Two new studies by leading climate scientists quantify a connection between human-induced global warming and recent enhanced North Atlantic hurricane activity.  The studies conclude that natural variability plays only a minor role.  The research was supported by the National Science Foundation, a participating agency in the federal Climate Change Science Program. How will administration officials and federal scientists deal with these studies this year in their public statements about hurricanes and climate change? 

The Mann and Emanuel study seems to have received little media coverage. The Trenberth and Shea study received somewhat more coverage, though it tended to be overshadowed by the near-simultaneous release of a report by the National Research Council (National Academy of Sciences) on the long-term temperature record and current global warming.  These two powerful pieces of work by leading climate scientists, both of which conclude that increasing Atlantic hurricane activity is strongly influenced by long-term global warming and that cyclical natural variability plays at most a minor role, call for close attention.   

1.  “Atlantic hurricane trends linked to climate change,” by Michael Mann (Penn State University) and Kerry Emanuel (MIT), published in the June 13 issue of EOS, Transactions, American Geophysical Union

Mann, M. E., and K. A. Emanuel, 2006: Atlantic hurricane trends linked to climate change. EOS, 87, 233-244.  Copyright 2006,  American Geophysical Union. 

Intro and Abstract:

Increases in key measures of Atlantic hurricane activity over recent decades are believed to reflect, in large part, contemporaneous increases in tropical Atlantic warmth [e.g., Emanuel, 2005].  Some recent studies [e.g., Goldenberg et al., 2001] have attributed these increases to a natural climate cycle termed the Atlantic Multidecadal Oscillation (AMO), while other studies suggest that climate change may instead be playing the dominant role [Emanuel, 2005; Webster et al., 2005].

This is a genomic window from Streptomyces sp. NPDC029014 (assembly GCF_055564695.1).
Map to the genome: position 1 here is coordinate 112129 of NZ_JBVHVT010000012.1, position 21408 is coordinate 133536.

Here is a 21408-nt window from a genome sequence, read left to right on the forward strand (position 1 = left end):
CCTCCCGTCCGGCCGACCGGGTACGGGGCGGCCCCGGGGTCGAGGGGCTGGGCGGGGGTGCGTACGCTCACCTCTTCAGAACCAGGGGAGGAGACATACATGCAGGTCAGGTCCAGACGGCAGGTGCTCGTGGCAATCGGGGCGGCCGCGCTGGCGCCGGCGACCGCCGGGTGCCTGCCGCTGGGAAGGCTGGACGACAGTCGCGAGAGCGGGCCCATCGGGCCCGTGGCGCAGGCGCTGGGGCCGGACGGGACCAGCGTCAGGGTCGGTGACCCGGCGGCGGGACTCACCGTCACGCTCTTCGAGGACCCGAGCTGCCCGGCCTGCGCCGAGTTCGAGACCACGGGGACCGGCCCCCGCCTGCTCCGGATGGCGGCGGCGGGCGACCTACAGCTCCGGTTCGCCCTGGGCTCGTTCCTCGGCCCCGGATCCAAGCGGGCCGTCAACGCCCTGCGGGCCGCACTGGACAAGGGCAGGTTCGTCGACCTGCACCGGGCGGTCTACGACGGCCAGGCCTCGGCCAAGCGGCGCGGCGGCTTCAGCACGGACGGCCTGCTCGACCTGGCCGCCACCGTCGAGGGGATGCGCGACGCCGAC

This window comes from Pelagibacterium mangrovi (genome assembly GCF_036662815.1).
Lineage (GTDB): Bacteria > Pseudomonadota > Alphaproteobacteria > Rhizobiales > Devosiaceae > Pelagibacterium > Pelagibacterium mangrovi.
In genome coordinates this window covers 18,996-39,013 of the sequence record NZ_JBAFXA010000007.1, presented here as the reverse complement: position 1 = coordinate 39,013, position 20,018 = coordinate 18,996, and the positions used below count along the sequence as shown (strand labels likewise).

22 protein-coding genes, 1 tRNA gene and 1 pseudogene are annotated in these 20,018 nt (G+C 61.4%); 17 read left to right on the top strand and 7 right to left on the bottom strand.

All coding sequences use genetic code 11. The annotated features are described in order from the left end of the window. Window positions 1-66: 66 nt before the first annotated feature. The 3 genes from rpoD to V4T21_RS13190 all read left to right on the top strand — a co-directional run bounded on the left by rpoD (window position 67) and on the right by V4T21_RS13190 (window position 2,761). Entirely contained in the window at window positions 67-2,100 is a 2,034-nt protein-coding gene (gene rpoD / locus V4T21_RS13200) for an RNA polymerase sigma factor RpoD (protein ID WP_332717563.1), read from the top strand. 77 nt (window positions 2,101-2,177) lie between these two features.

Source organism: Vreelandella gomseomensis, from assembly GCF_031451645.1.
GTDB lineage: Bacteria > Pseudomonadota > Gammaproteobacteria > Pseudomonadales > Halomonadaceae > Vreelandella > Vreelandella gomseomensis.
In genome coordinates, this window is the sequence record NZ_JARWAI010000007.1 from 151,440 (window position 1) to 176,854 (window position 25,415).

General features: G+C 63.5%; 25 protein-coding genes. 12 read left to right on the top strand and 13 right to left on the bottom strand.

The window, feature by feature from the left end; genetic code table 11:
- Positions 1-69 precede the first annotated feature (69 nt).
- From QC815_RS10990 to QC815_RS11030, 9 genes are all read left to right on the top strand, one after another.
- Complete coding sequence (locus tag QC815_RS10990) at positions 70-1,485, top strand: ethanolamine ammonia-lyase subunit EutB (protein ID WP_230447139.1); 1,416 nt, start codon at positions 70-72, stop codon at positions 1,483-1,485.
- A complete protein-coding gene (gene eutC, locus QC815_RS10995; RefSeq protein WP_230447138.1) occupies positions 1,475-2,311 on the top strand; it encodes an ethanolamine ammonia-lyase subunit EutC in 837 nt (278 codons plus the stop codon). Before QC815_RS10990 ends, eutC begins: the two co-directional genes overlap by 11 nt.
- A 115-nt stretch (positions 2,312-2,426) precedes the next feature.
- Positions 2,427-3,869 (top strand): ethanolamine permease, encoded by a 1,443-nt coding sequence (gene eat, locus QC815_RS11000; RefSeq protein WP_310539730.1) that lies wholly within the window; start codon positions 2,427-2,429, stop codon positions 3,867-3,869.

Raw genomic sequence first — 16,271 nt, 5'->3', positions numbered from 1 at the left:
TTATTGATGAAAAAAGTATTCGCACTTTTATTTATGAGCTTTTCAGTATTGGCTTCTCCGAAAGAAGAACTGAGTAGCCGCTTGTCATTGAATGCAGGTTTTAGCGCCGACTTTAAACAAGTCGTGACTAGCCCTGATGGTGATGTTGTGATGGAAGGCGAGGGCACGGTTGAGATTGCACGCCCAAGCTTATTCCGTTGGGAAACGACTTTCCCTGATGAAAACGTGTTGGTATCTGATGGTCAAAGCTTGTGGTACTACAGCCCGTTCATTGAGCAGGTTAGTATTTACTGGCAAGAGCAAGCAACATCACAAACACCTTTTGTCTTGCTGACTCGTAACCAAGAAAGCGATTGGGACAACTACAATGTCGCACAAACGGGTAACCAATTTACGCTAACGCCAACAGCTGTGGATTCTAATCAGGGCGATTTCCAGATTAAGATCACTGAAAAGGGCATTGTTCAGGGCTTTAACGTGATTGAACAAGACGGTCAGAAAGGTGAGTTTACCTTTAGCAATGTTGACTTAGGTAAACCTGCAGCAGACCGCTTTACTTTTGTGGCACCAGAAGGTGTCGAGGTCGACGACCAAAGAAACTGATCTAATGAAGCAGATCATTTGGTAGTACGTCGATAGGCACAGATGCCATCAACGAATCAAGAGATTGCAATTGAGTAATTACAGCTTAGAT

Using a formal statistical analysis to separate the estimated influences of anthropogenic climate change from possible natural cyclical influences, this article presents results indicating that anthropogenic factors are likely responsible for long-term trends in tropical Atlantic warmth and tropical cyclone activity. In addition, this analysis indicates that late twentieth century tropospheric aerosol cooling has offset a substantial fraction of anthropogenic warming in the region and has thus likely suppressed even greater potential increases in tropical cyclone activity.


Implications for Future Changes

There is a strong historical relationship between tropical Atlantic SST [sea surface temperature] and tropical cyclone activity extending back thgrough the late nineteenth century.  There is no apparent role of the Atlantic Multidecadal Oscillation…. These findings have implications for potential impacts of various alternative possible future anthropogenic forcing scenarios on Atlantic tropical cyclone trends.

2.  “Atlantic hurricanes and natural variability in 2005,” by Kevin Trenberth and Dennis Shea (National Center for Atmospheric Research), published June 27 in Geophysical Research Letters (by subscription) 
AGU, NCAR, NSF joint press release on the Trenberth and Shea study:

American Geophysical Union
National Center for Atmospheric Research
National Science Foundation
Joint Release

22 June 2006
AGU Release No. 06-21
For Immediate Release

Global Warming Beyond Natural Cycles Fueled 2005 Hurricane Season, New Study Concludes

WASHINGTON – Global warming accounted for around half of the extra hurricane-fueling warmth in the waters of the tropical North Atlantic in 2005, while natural cycles were only a minor factor, according to a new analysis by Kevin Trenberth and Dennis Shea of the National Center for Atmospheric Research (NCAR).

“The global warming influence provides a new background level that increases the risk of future enhancements in hurricane activity,” Trenberth says. The study appears 27 June in Geophysical Research Letters, published by the American Geophysical Union.

The study contradicts recent claims that natural cycles are responsible for the upturn in Atlantic hurricane activity since 1995.